Inheritable Mobile Forms
How does Personal Capital use forms in our mobile apps?
Two important things:
- Linking financial accounts you want to track with Personal Capital and editing account information once it’s been linked. For example, assigning a nickname to an account or adding account-specific information that wasn’t automatically aggregated like the interest rate on a credit card.
- Editing a person’s profile information, which allows us to provide a more personalized experience (e.g., a person’s date of birth, risk tolerance, or financial goals)
There are plenty of other forms in the app, but those are the two most important types that affect the user’s experience.
What is a “person” form?
A “person” form is the UI used for capturing profile data about a user. We have a “person” data model and an instance of this model for the main user, the user’s spouse, and any children. This allows us to encapsulate core information about a person and display or update the information in a unified manner.
What are some of the ways we personalize the app experience based on user data?
When a new user starts the app, we don’t have any information to personalize the experience, so we ask some brief questions to get the user started on the correct path. The wording might be different at this point because the user hasn’t developed a relationship with our application yet and may still be in a “trial-mode” mindset. After the user has dived deeper into the application and had a better understanding of what they want out of it and what we offer, we want to make sure we’re asking questions in a consistent manner. This allows the user to see how the answers they provide are used to build a fuller financial picture across different features in the application. For example, information provided to get an idea of current investment health in the Investment Checkup tool directly affects the user’s future goals accessed in the Retirement Planner tool.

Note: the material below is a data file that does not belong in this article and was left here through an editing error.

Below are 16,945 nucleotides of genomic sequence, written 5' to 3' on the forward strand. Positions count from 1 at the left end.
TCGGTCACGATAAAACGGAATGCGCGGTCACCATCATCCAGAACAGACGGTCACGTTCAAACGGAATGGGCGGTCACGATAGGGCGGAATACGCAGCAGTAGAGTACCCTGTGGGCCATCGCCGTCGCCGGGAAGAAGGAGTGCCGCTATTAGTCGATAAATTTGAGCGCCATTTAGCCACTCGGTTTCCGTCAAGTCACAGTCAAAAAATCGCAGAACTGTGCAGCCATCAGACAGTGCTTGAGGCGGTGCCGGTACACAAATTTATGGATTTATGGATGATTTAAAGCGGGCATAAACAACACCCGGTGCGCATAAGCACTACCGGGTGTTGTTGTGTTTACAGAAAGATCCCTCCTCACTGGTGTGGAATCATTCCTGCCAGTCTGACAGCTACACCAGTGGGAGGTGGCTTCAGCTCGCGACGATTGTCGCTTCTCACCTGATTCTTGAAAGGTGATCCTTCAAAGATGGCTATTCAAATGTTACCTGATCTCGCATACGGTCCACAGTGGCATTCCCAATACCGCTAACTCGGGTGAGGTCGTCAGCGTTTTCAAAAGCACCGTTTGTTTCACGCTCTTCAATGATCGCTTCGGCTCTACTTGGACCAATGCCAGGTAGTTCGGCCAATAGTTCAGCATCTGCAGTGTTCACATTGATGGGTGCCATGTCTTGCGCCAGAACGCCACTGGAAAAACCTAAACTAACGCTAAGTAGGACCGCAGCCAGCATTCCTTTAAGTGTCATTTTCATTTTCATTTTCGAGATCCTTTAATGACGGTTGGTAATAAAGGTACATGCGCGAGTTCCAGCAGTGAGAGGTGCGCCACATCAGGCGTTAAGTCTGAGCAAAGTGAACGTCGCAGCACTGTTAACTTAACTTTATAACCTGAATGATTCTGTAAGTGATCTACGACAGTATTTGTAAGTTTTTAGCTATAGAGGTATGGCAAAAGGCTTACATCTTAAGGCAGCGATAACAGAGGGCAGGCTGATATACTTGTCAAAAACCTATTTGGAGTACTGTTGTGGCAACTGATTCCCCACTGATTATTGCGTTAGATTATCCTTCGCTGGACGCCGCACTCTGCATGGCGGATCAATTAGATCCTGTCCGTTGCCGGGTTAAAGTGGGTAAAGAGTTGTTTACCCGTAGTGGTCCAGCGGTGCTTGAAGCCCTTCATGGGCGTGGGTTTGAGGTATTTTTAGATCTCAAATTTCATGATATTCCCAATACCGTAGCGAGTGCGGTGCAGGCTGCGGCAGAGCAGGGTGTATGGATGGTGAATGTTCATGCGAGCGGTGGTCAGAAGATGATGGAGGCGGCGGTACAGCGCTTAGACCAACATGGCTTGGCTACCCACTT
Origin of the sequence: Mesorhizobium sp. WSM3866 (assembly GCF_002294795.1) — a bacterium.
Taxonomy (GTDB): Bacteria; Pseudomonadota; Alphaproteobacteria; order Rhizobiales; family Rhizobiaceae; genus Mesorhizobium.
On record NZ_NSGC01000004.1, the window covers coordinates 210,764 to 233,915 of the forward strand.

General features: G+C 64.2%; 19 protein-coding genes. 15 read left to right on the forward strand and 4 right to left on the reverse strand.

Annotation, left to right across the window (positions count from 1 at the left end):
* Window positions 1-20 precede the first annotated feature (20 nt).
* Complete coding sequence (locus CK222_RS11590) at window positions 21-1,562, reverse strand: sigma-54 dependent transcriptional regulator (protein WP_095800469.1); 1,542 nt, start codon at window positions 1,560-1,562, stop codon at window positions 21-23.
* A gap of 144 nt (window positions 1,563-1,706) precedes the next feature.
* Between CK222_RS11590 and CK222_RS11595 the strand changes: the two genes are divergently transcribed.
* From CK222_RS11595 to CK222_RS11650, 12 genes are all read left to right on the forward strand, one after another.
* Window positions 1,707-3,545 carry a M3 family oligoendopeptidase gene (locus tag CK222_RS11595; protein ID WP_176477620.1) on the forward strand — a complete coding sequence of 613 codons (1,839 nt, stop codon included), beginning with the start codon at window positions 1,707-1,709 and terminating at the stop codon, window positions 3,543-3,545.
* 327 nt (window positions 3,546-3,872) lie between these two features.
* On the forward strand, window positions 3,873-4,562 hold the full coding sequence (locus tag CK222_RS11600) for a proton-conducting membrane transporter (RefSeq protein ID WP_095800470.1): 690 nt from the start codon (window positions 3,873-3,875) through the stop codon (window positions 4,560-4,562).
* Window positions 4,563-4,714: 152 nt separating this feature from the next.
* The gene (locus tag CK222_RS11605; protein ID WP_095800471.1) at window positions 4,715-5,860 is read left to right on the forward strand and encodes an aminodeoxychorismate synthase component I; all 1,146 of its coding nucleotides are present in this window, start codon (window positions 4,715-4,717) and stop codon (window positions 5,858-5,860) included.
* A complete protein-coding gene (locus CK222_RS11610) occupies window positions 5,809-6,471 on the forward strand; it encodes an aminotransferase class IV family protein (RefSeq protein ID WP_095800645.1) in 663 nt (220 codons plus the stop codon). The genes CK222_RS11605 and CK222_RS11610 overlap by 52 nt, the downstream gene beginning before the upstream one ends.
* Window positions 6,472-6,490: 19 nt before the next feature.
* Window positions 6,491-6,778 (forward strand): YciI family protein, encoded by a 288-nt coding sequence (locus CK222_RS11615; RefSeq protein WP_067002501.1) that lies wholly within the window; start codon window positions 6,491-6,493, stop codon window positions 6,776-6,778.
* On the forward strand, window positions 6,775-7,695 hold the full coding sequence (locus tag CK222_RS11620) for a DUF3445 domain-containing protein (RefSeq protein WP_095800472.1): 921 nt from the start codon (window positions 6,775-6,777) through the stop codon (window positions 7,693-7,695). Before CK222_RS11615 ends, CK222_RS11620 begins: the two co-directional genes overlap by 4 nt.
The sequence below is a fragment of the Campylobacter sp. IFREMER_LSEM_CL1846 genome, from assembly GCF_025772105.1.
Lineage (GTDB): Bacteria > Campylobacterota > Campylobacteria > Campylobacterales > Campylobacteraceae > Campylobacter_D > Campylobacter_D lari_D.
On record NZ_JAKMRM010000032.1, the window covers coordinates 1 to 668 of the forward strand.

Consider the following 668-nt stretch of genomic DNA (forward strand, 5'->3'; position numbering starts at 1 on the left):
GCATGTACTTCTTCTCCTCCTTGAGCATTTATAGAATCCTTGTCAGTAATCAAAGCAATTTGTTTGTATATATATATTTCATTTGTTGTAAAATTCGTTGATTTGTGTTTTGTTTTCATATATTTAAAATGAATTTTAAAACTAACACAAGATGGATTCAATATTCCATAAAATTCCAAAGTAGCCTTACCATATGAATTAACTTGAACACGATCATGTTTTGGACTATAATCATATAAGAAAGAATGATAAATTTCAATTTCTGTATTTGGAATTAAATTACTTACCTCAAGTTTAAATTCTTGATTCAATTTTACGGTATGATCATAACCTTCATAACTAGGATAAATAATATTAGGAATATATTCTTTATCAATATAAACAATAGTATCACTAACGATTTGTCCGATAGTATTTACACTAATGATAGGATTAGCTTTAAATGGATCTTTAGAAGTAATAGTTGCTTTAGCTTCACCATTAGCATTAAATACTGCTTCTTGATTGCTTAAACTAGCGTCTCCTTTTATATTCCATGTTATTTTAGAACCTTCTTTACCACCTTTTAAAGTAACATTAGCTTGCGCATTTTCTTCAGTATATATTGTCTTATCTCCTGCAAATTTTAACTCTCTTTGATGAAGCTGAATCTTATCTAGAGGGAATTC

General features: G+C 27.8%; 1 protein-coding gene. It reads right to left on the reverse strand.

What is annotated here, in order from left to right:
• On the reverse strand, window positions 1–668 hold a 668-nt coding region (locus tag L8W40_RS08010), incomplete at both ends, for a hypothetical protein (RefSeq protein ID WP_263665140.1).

How does the mobile team perform quality analysis (QA) of the forms in the app?
We have manual and automated tests. Having a uniform method of accessing, displaying, and updating data minimize the amount of redundant testing we have to do and builds confidence in the development process for QA. They know we’re not reinventing the wheel each time and can have confidence that a question asked in one feature will behave the same in another.
A crucial aspect of forms that we have to QA is the caching behavior in the app. In comparison to the web version of Personal Capital, on mobile, we try to minimize the amount of network traffic that the app pushes. This way screens load quicker because we don’t have to query for data on each screen.
However, caching comes with the risk of retaining stale values when we should be fetching newer/fresher data — so this is a super important area for QA on mobile apps.
When it comes to UI automation test, we implement Xcode XCTestCases and use Espresso for Android.
Thank you for sharing :)
Looking forward to more tools showing up in the app soon!